The Indian Government has decided to develop five places as Panchteerth in honour of Dr. B R Ambedkar.
- Amedbkar’s birthplace in Mhow
- The place in London where he stayed while studying in the UK
- Deeksha Bhoomi in Nagpur, where he took education
- Mahaparinirvan Sthal in Delhi
- Chaitya Bhoomi in Mumbai.
About Dr. Ambedkar
- B.R. Ambedkar was born on 14 April 1891 in Mhow, Central Province (now Madhya Pradesh).
- He was India’s first Law Minister and was Chairman of the Drafting Committee for the new Constitution.
His Contributions In Modern India
- Mahad Satyagraha: It was led by B. R Ambedkar in 1927 to allow the untouchables to use water in a public tank in Mahad,Maharashtra.
- He participated in all three round-table conferences.
- Poona Pact: In 1932, Ambedkar agreed on Poona pact with Mahatma Gandhi and an agreement was signed between Ambedkar and Madan Mohan Malviya which abandoned the idea of separate electorates for the depressed classes(Communal Award).
- In 1939, during the Second World War, he called upon Indians to join the Army in large numbers to defeat Nazism, which he said, was another name for Fascism.
He Forms Following Organisations
- Bahishkrit Hitkarini Sabha (1923),
- Independent Labor Party (1936),
- Scheduled Castes Federation (1942)
- On October 14, 1956 he embraced Buddhism along with many of his followers. The same year he completed his last writing ‘Buddha and His Dharma’.
- In 1990, Dr.B.R.Ambedkar, was bestowed with Bharat Ratna.
- The period from 14th April 1990 – 14th April 1991 was observed as ‘Year of Social Justice’ in the memory of Babasaheb.
- Dr. Ambedkar Foundation was established by the Government of India under the aegis of the Ministry of Social Justice and Empowerment on March 24, 1992 as a registered society under the Societies Registration Act, 1860.
- The main objective of the foundation is to oversee the implementation of programmes and activities for furthering the ideology and message of Babasaheb Dr. B. R. Ambedkar among the masses in India as well as abroad.
- Annihilation of Caste,
- Buddha Or Karl Marx,
- Buddha and His Dhamma,
- Who were the Shudras,
- The Rise and Fall of Hindu Women among others.
- Bahishkrit Bharat,
- Equality Janata among others.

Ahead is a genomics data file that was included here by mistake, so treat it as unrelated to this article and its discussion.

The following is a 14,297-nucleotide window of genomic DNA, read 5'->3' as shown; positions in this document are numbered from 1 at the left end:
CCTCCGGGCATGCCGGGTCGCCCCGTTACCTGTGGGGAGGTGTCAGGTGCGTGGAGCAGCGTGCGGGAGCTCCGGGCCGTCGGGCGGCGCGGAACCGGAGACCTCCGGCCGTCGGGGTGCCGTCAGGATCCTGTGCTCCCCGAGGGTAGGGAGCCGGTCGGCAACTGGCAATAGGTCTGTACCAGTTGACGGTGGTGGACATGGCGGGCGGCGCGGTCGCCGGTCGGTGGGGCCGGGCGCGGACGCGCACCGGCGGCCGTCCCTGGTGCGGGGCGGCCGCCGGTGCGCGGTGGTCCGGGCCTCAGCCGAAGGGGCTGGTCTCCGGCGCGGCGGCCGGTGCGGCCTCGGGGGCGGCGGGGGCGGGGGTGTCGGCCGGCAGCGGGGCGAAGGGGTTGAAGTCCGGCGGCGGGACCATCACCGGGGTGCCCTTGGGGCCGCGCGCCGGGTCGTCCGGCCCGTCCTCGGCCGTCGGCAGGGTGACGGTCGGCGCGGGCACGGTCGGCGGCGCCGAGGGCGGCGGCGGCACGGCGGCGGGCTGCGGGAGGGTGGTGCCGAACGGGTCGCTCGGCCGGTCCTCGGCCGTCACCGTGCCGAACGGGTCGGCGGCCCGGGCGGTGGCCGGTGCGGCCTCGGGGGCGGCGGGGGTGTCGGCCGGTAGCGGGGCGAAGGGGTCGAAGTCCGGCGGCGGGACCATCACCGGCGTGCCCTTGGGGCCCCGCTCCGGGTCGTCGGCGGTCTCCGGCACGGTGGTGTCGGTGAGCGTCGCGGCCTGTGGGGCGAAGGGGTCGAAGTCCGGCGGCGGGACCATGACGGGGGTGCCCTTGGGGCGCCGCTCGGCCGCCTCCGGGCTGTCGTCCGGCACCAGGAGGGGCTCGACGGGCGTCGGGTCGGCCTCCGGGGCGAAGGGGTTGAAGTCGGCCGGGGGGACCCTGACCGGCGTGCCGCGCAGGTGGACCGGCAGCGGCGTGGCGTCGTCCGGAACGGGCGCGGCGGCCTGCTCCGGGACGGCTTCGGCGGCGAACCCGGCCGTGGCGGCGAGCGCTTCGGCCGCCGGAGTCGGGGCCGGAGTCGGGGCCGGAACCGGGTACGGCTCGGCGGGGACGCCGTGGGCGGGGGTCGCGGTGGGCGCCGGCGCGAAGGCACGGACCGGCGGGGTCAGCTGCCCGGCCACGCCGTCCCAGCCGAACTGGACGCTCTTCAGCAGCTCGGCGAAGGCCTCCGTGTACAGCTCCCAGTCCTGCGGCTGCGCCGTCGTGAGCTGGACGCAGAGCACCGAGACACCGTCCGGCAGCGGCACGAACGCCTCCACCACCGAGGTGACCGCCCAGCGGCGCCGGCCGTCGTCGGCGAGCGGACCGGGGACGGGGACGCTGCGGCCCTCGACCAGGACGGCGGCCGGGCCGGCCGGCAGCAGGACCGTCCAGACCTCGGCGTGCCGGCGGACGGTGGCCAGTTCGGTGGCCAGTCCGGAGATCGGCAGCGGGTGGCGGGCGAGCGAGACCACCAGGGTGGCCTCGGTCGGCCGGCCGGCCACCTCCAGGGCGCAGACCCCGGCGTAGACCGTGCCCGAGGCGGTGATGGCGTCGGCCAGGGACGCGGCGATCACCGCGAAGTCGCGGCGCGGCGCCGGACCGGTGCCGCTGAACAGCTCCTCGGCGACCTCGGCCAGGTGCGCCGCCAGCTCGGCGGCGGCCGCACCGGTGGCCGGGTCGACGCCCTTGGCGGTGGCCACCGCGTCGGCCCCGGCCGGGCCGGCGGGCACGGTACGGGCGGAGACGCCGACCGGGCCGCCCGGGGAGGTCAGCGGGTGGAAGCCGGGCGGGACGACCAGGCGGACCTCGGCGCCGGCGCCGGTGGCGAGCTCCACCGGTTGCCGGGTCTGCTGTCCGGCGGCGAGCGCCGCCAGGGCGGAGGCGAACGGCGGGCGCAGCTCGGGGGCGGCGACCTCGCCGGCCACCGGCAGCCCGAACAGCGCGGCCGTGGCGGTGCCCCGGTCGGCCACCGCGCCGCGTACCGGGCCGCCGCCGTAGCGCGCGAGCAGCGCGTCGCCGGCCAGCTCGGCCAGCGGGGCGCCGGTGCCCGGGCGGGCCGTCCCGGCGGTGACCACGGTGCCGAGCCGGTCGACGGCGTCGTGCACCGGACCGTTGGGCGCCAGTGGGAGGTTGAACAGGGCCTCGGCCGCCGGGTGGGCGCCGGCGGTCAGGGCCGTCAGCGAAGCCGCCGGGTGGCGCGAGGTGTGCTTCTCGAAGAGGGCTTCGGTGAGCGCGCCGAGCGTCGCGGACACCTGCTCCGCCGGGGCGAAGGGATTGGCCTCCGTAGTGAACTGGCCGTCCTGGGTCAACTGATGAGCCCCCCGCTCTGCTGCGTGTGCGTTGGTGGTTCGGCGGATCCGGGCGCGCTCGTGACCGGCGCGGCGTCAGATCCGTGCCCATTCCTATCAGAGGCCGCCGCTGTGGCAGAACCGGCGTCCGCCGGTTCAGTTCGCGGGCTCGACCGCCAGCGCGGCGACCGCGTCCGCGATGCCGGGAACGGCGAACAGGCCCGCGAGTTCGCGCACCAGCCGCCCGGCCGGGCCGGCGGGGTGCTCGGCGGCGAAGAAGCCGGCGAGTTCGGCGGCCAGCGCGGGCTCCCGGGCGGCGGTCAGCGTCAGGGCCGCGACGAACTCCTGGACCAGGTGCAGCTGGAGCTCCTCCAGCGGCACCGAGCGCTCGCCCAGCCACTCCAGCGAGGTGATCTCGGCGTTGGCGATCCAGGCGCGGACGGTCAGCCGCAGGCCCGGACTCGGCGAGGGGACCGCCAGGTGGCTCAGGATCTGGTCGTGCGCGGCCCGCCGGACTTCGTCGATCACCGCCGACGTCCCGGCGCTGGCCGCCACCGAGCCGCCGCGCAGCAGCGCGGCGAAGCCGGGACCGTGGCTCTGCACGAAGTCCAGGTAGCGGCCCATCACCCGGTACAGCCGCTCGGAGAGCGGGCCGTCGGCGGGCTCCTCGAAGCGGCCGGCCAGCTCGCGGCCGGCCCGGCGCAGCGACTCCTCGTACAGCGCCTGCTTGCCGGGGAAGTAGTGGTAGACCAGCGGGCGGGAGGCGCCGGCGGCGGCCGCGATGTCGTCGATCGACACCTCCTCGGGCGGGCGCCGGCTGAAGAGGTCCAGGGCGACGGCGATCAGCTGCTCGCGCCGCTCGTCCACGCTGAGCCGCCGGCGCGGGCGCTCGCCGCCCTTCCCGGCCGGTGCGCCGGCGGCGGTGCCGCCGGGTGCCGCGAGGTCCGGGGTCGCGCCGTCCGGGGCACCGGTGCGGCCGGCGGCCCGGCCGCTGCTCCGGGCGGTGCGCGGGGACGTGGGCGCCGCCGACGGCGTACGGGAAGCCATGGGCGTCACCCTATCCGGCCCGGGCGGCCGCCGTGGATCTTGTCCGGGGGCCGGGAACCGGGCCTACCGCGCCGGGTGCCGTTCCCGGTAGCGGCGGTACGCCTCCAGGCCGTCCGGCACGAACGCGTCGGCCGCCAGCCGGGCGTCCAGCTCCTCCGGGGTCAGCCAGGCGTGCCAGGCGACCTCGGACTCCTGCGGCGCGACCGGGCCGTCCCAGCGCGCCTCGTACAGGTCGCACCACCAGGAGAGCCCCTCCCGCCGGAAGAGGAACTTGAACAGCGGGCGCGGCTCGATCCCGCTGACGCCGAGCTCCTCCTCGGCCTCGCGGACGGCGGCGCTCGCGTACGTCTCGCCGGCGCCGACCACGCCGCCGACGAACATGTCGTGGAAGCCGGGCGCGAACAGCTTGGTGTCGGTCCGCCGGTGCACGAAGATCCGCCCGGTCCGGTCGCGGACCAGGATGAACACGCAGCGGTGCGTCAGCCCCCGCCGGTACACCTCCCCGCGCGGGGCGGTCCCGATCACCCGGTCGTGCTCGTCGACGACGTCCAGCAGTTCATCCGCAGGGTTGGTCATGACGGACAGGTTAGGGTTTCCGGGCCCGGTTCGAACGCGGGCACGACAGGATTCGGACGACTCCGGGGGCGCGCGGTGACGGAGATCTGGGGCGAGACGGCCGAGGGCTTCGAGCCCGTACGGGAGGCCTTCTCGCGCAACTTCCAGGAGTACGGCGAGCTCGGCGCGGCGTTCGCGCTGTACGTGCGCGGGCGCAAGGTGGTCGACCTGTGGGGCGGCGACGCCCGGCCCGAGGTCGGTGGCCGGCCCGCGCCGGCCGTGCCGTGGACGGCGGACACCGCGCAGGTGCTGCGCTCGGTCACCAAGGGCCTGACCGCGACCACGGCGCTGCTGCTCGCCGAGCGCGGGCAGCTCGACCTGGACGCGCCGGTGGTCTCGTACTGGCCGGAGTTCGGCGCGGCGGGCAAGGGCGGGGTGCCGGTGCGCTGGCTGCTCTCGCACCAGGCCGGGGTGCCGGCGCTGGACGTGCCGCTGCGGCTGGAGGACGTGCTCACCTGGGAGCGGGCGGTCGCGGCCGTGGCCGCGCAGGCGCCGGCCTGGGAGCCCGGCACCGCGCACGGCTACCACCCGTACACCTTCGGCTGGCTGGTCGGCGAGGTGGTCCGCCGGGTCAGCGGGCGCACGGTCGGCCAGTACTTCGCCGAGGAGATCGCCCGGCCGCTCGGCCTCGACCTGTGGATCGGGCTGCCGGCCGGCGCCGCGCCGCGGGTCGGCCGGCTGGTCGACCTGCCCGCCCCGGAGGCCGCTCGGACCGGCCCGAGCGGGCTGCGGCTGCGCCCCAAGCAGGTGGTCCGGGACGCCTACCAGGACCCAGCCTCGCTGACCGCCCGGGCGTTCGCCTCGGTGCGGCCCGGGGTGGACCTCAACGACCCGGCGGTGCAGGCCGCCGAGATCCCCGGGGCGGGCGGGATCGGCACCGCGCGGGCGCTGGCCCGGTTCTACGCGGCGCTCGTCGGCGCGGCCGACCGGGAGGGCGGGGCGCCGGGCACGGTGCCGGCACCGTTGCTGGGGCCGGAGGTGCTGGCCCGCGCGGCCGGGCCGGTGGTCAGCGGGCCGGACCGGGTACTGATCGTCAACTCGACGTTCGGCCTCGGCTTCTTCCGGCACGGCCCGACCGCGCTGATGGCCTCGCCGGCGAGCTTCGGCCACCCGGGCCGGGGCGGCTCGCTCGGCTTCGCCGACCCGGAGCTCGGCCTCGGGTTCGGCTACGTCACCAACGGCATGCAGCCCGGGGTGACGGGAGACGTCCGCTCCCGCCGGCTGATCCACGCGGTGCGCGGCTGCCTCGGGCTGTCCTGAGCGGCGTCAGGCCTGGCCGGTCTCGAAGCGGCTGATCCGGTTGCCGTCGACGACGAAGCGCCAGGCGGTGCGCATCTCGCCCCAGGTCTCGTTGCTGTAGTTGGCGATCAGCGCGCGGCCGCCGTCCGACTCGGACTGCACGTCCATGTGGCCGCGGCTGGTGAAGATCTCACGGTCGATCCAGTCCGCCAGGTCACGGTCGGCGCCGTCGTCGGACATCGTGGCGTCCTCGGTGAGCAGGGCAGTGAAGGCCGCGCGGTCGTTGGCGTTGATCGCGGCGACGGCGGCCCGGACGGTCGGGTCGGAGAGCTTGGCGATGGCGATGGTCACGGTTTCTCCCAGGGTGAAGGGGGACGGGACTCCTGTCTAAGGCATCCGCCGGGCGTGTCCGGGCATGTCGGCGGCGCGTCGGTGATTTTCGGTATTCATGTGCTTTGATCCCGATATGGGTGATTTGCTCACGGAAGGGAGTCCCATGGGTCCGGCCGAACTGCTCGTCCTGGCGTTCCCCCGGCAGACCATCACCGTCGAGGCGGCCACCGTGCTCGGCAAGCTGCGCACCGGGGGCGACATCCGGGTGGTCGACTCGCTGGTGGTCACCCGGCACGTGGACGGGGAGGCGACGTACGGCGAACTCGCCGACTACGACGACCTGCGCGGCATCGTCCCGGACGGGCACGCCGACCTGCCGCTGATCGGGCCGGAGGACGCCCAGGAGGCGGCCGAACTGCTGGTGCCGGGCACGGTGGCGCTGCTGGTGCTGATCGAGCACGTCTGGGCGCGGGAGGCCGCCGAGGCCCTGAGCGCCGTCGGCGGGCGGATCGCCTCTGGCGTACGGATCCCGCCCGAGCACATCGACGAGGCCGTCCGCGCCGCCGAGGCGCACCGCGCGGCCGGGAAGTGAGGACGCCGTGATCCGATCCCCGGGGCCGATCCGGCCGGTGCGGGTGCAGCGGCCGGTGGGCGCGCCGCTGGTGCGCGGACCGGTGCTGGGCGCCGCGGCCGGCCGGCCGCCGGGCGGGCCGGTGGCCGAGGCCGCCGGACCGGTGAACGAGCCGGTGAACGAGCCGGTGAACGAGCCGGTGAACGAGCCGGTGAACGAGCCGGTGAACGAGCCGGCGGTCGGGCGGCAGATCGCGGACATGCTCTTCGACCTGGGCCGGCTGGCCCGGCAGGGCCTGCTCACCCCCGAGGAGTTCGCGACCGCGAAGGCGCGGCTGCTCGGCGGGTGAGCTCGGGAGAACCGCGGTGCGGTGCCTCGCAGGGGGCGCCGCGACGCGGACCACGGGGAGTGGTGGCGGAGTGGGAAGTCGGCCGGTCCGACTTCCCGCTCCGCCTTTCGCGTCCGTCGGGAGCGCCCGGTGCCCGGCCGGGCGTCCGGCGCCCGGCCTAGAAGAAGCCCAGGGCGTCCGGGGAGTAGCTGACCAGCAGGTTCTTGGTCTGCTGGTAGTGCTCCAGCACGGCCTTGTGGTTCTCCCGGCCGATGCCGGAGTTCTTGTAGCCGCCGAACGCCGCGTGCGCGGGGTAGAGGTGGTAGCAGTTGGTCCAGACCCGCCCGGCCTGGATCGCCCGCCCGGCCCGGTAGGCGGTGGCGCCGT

Main Architect of Indian Constitution
- Babasaheb Ambedkar’s legal expertise and knowledge of the Constitution of different countries was very helpful in the framing of the constitution. He became chairman of the Drafting Committee of the Constituent Assembly and played an important role in framing the Indian Constitution.
- Among others, his most important contributions were in areas of fundamental rights, strong central government and protection of minorities.
- Article 32 guarantees judicial protection to the Fundamental Rights which makes them meaningful. For him, Article 32 was the most important article of the constitution and thus, he referred to it “soul of the Constitution and very heart of it”.
- He supported a strong central government. He was afraid that Casteism is more powerful at the local and provincial levels, and the government at this level might not protect the interest of lower caste under pressure of upper caste. Since the National government is less influenced by these pressures, they will ensure protection to lower caste.
- He was also afraid that the minority which is the most vulnerable group in the nation may convert into political minorities too. So democratic rule of ‘One man one vote’ is not sufficient and the minority should be guaranteed a share in power. He was against ‘Majoritarianism Syndrome’ and provided many safeguards in the Constitution for the minorities.
Relevance of Ambedkar in Present Times
- Caste-based inequality in India still persists. While Dalits have acquired a political identity through reservation and forming their own political parties, they lack behind in social dimensions (health and education) and economic dimension.
- There has been a rise of communal polarization and communalization of politics. It is necessary that Ambedkar’s vision of constitutional morality must supersede religious morality to avoid permanent damage to the Indian Constitution.